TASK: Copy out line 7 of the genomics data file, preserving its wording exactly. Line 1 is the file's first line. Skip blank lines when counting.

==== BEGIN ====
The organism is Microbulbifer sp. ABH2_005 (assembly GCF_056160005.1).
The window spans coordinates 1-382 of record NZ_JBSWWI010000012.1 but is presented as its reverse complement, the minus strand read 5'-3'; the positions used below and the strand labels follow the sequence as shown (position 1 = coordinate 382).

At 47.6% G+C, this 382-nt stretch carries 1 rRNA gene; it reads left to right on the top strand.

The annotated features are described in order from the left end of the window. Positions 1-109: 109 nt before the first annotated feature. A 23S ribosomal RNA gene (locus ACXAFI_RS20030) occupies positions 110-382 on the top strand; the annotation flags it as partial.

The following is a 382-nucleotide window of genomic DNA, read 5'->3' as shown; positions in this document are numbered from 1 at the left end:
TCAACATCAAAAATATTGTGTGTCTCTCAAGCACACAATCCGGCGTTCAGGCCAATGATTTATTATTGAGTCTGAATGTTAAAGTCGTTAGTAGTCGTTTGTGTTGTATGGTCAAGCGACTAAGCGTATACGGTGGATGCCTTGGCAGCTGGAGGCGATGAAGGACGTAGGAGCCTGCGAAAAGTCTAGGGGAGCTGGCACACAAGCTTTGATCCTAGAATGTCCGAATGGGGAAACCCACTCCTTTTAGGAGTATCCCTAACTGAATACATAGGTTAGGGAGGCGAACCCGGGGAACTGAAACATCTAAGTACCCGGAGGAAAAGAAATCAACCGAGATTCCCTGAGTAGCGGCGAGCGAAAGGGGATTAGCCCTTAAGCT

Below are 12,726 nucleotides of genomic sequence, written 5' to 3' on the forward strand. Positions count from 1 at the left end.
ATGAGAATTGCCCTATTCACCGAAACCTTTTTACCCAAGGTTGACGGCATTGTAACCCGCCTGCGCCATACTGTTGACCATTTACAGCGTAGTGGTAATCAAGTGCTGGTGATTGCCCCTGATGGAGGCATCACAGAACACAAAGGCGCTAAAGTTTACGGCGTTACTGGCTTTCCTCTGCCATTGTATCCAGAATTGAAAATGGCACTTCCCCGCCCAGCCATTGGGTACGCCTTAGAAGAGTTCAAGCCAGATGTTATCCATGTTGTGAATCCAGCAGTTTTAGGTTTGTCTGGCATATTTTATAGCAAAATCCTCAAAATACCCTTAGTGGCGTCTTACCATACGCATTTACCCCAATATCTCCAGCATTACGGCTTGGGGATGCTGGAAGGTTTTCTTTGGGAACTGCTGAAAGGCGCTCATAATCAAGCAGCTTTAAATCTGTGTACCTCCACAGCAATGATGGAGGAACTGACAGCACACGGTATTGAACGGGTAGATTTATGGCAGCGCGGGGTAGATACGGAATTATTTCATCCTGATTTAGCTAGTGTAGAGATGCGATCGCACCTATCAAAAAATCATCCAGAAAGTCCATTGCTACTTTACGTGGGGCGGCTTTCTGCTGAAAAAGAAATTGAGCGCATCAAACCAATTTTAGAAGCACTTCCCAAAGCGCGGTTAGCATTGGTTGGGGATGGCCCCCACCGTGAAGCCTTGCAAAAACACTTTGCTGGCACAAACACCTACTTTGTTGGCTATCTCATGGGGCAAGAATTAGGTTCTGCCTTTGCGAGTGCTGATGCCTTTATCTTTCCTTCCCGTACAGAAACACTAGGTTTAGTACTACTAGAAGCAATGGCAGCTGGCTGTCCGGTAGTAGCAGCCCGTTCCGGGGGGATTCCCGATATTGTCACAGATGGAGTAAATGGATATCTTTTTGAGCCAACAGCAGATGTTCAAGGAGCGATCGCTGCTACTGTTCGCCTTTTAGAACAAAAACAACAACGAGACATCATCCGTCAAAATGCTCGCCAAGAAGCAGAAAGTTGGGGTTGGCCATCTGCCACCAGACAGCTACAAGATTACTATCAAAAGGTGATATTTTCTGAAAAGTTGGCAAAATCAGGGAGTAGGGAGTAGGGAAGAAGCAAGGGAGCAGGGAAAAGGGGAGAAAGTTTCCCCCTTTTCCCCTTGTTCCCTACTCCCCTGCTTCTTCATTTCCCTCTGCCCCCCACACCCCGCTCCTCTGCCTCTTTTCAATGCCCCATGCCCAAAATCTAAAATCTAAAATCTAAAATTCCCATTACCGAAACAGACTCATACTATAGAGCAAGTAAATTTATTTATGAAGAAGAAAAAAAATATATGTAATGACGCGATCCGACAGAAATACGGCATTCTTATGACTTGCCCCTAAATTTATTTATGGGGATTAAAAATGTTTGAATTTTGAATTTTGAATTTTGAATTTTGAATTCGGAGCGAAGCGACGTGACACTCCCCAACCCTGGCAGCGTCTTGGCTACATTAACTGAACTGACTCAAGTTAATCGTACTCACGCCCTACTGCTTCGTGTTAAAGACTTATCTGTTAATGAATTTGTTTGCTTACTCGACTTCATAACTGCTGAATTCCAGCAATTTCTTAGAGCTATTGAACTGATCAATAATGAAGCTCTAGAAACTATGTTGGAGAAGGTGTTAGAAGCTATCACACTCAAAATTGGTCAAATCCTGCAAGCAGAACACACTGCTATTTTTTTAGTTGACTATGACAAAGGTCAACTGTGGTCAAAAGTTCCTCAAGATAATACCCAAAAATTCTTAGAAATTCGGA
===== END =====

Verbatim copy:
Below are 12,726 nucleotides of genomic sequence, written 5' to 3' on the forward strand. Positions count from 1 at the left end.